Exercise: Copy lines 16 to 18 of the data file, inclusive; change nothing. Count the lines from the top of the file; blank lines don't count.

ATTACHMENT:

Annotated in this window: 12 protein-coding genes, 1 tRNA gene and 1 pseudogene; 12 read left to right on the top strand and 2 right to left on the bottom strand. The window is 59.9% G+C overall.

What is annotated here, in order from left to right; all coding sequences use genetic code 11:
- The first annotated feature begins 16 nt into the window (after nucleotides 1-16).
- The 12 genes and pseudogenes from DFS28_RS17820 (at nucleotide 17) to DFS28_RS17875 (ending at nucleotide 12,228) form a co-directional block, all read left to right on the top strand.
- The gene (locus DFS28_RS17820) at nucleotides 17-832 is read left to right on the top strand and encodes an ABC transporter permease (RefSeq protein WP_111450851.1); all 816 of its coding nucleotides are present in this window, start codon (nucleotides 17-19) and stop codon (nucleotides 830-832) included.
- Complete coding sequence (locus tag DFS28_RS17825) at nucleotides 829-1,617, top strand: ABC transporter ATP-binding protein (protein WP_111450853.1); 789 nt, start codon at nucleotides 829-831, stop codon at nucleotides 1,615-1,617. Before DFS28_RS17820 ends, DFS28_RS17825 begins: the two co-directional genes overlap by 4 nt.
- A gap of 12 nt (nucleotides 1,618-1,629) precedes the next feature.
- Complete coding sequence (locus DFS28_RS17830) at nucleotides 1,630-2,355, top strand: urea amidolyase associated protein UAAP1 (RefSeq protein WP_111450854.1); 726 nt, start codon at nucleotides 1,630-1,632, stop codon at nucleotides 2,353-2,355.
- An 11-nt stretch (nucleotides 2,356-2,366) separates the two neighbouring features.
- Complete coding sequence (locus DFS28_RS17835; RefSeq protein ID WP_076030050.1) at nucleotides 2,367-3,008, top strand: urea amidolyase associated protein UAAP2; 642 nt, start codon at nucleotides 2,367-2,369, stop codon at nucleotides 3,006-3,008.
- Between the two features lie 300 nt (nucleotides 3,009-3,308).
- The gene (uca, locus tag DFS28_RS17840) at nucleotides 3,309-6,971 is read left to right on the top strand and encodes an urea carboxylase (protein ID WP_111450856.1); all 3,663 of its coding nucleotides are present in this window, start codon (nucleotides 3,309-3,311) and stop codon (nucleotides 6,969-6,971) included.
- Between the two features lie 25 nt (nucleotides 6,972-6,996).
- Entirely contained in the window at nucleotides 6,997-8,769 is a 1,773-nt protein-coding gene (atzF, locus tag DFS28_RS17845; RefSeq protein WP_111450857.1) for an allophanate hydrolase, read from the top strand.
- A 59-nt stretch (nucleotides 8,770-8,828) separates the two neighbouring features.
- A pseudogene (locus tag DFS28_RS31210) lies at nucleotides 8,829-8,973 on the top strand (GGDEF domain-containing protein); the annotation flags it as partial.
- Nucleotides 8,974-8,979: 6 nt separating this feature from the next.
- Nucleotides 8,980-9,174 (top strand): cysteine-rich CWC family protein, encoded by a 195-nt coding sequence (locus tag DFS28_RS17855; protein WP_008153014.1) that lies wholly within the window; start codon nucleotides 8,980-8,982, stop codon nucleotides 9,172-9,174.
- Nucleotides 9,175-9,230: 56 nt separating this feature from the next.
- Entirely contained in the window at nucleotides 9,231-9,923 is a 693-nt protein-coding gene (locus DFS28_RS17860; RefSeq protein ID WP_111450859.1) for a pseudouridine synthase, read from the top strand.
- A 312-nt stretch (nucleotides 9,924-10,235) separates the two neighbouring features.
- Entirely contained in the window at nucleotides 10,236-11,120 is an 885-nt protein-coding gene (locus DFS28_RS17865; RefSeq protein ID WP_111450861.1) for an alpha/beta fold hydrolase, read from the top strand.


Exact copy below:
- A pseudogene (locus tag DFS28_RS31210) lies at nucleotides 8,829-8,973 on the top strand (GGDEF domain-containing protein); the annotation flags it as partial.
- Nucleotides 8,974-8,979: 6 nt separating this feature from the next.
- Nucleotides 8,980-9,174 (top strand): cysteine-rich CWC family protein, encoded by a 195-nt coding sequence (locus tag DFS28_RS17855; protein WP_008153014.1) that lies wholly within the window; start codon nucleotides 8,980-8,982, stop codon nucleotides 9,172-9,174.